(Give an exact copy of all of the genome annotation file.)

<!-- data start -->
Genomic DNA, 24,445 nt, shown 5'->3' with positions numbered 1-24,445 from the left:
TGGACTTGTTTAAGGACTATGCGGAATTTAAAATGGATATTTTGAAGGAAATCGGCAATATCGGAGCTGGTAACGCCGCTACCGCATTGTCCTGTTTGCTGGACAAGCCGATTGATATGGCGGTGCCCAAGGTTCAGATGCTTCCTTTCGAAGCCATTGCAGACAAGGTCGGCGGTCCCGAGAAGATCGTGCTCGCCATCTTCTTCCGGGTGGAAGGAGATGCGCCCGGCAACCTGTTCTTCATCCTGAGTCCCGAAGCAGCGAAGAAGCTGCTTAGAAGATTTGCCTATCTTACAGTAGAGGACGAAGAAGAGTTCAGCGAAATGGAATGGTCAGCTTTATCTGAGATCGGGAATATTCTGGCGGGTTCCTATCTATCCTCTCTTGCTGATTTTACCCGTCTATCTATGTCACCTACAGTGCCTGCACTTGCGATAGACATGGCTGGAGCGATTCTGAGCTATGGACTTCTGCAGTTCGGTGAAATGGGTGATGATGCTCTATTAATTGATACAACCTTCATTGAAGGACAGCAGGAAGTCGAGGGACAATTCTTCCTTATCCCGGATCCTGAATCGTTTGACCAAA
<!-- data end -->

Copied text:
Genomic DNA, 24,445 nt, shown 5'->3' with positions numbered 1-24,445 from the left:
TGGACTTGTTTAAGGACTATGCGGAATTTAAAATGGATATTTTGAAGGAAATCGGCAATATCGGAGCTGGTAACGCCGCTACCGCATTGTCCTGTTTGCTGGACAAGCCGATTGATATGGCGGTGCCCAAGGTTCAGATGCTTCCTTTCGAAGCCATTGCAGACAAGGTCGGCGGTCCCGAGAAGATCGTGCTCGCCATCTTCTTCCGGGTGGAAGGAGATGCGCCCGGCAACCTGTTCTTCATCCTGAGTCCCGAAGCAGCGAAGAAGCTGCTTAGAAGATTTGCCTATCTTACAGTAGAGGACGAAGAAGAGTTCAGCGAAATGGAATGGTCAGCTTTATCTGAGATCGGGAATATTCTGGCGGGTTCCTATCTATCCTCTCTTGCTGATTTTACCCGTCTATCTATGTCACCTACAGTGCCTGCACTTGCGATAGACATGGCTGGAGCGATTCTGAGCTATGGACTTCTGCAGTTCGGTGAAATGGGTGATGATGCTCTATTAATTGATACAACCTTCATTGAAGGACAGCAGGAAGTCGAGGGACAATTCTTCCTTATCCCGGATCCTGAATCGTTTGACCAAA